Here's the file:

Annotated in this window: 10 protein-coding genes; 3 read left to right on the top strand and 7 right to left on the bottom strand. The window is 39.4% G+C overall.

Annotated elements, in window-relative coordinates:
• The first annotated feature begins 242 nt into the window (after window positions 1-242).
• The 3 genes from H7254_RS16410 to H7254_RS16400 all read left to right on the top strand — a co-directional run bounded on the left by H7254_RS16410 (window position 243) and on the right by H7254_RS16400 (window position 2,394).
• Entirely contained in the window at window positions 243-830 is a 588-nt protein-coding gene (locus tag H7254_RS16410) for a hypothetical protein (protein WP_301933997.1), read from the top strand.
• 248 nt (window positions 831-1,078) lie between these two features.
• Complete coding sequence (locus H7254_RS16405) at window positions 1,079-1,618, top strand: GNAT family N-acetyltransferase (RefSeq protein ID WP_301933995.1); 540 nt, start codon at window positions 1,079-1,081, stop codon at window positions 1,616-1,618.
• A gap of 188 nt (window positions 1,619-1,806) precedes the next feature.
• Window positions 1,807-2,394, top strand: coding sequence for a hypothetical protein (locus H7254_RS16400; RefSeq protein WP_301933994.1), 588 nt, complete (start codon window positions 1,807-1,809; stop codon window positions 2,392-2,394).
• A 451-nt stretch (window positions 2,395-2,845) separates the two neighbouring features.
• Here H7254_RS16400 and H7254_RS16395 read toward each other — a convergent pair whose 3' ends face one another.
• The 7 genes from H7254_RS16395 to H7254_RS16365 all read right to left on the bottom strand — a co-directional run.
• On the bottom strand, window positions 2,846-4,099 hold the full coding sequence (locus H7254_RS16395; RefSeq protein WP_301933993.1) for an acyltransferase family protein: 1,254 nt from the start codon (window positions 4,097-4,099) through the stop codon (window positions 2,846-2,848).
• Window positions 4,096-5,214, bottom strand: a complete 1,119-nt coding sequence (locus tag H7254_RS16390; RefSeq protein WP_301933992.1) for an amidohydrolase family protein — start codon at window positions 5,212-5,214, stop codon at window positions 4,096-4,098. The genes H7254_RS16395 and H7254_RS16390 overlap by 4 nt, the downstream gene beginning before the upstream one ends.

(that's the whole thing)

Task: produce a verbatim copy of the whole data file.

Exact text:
Annotated in this window: 10 protein-coding genes; 3 read left to right on the top strand and 7 right to left on the bottom strand. The window is 39.4% G+C overall.

Annotated elements, in window-relative coordinates:
• The first annotated feature begins 242 nt into the window (after window positions 1-242).
• The 3 genes from H7254_RS16410 to H7254_RS16400 all read left to right on the top strand — a co-directional run bounded on the left by H7254_RS16410 (window position 243) and on the right by H7254_RS16400 (window position 2,394).
• Entirely contained in the window at window positions 243-830 is a 588-nt protein-coding gene (locus tag H7254_RS16410) for a hypothetical protein (protein WP_301933997.1), read from the top strand.
• 248 nt (window positions 831-1,078) lie between these two features.
• Complete coding sequence (locus H7254_RS16405) at window positions 1,079-1,618, top strand: GNAT family N-acetyltransferase (RefSeq protein ID WP_301933995.1); 540 nt, start codon at window positions 1,079-1,081, stop codon at window positions 1,616-1,618.
• A gap of 188 nt (window positions 1,619-1,806) precedes the next feature.
• Window positions 1,807-2,394, top strand: coding sequence for a hypothetical protein (locus H7254_RS16400; RefSeq protein WP_301933994.1), 588 nt, complete (start codon window positions 1,807-1,809; stop codon window positions 2,392-2,394).
• A 451-nt stretch (window positions 2,395-2,845) separates the two neighbouring features.
• Here H7254_RS16400 and H7254_RS16395 read toward each other — a convergent pair whose 3' ends face one another.
• The 7 genes from H7254_RS16395 to H7254_RS16365 all read right to left on the bottom strand — a co-directional run.
• On the bottom strand, window positions 2,846-4,099 hold the full coding sequence (locus H7254_RS16395; RefSeq protein WP_301933993.1) for an acyltransferase family protein: 1,254 nt from the start codon (window positions 4,097-4,099) through the stop codon (window positions 2,846-2,848).
• Window positions 4,096-5,214, bottom strand: a complete 1,119-nt coding sequence (locus tag H7254_RS16390; RefSeq protein WP_301933992.1) for an amidohydrolase family protein — start codon at window positions 5,212-5,214, stop codon at window positions 4,096-4,098. The genes H7254_RS16395 and H7254_RS16390 overlap by 4 nt, the downstream gene beginning before the upstream one ends.